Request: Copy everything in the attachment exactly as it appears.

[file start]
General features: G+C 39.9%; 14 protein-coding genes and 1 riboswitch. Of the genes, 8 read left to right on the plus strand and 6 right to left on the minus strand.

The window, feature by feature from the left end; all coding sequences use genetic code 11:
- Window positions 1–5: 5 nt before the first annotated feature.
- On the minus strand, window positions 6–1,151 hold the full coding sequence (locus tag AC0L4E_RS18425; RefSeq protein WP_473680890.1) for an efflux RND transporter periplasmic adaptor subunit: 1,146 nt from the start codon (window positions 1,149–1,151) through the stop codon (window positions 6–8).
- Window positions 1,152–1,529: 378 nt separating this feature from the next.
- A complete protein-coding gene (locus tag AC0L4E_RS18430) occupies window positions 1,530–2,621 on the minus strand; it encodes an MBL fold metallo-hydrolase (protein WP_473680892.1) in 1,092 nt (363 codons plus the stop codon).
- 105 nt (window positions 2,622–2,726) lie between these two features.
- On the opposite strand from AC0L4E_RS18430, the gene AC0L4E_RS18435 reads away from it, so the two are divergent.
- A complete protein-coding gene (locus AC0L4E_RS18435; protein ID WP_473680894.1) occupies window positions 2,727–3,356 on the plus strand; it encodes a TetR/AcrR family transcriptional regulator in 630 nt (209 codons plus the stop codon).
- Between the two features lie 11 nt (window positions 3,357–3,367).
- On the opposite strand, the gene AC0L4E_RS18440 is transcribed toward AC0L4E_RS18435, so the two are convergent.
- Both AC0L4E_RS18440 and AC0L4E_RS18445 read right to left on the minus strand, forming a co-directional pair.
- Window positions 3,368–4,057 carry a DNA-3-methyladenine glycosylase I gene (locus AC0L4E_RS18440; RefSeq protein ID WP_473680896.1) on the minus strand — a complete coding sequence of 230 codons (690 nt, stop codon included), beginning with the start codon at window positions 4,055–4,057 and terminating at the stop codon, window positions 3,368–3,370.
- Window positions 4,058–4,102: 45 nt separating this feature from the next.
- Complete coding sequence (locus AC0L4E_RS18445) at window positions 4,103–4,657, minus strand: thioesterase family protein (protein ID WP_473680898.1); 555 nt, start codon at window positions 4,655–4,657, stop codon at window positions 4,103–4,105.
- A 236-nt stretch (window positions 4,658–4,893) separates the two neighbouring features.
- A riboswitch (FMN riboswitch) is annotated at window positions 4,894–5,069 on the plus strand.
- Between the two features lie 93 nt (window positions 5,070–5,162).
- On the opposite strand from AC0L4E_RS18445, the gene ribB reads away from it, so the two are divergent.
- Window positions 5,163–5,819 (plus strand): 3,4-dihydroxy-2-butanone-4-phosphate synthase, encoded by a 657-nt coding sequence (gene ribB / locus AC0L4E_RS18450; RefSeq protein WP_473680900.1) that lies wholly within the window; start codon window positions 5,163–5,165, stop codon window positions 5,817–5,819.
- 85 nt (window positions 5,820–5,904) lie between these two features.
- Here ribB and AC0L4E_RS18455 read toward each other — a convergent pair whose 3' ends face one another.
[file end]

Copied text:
General features: G+C 39.9%; 14 protein-coding genes and 1 riboswitch. Of the genes, 8 read left to right on the plus strand and 6 right to left on the minus strand.

The window, feature by feature from the left end; all coding sequences use genetic code 11:
- Window positions 1–5: 5 nt before the first annotated feature.
- On the minus strand, window positions 6–1,151 hold the full coding sequence (locus tag AC0L4E_RS18425; RefSeq protein WP_473680890.1) for an efflux RND transporter periplasmic adaptor subunit: 1,146 nt from the start codon (window positions 1,149–1,151) through the stop codon (window positions 6–8).
- Window positions 1,152–1,529: 378 nt separating this feature from the next.
- A complete protein-coding gene (locus tag AC0L4E_RS18430) occupies window positions 1,530–2,621 on the minus strand; it encodes an MBL fold metallo-hydrolase (protein WP_473680892.1) in 1,092 nt (363 codons plus the stop codon).
- 105 nt (window positions 2,622–2,726) lie between these two features.
- On the opposite strand from AC0L4E_RS18430, the gene AC0L4E_RS18435 reads away from it, so the two are divergent.
- A complete protein-coding gene (locus AC0L4E_RS18435; protein ID WP_473680894.1) occupies window positions 2,727–3,356 on the plus strand; it encodes a TetR/AcrR family transcriptional regulator in 630 nt (209 codons plus the stop codon).
- Between the two features lie 11 nt (window positions 3,357–3,367).
- On the opposite strand, the gene AC0L4E_RS18440 is transcribed toward AC0L4E_RS18435, so the two are convergent.
- Both AC0L4E_RS18440 and AC0L4E_RS18445 read right to left on the minus strand, forming a co-directional pair.
- Window positions 3,368–4,057 carry a DNA-3-methyladenine glycosylase I gene (locus AC0L4E_RS18440; RefSeq protein ID WP_473680896.1) on the minus strand — a complete coding sequence of 230 codons (690 nt, stop codon included), beginning with the start codon at window positions 4,055–4,057 and terminating at the stop codon, window positions 3,368–3,370.
- Window positions 4,058–4,102: 45 nt separating this feature from the next.
- Complete coding sequence (locus AC0L4E_RS18445) at window positions 4,103–4,657, minus strand: thioesterase family protein (protein ID WP_473680898.1); 555 nt, start codon at window positions 4,655–4,657, stop codon at window positions 4,103–4,105.
- A 236-nt stretch (window positions 4,658–4,893) separates the two neighbouring features.
- A riboswitch (FMN riboswitch) is annotated at window positions 4,894–5,069 on the plus strand.
- Between the two features lie 93 nt (window positions 5,070–5,162).
- On the opposite strand from AC0L4E_RS18445, the gene ribB reads away from it, so the two are divergent.
- Window positions 5,163–5,819 (plus strand): 3,4-dihydroxy-2-butanone-4-phosphate synthase, encoded by a 657-nt coding sequence (gene ribB / locus AC0L4E_RS18450; RefSeq protein WP_473680900.1) that lies wholly within the window; start codon window positions 5,163–5,165, stop codon window positions 5,817–5,819.
- 85 nt (window positions 5,820–5,904) lie between these two features.
- Here ribB and AC0L4E_RS18455 read toward each other — a convergent pair whose 3' ends face one another.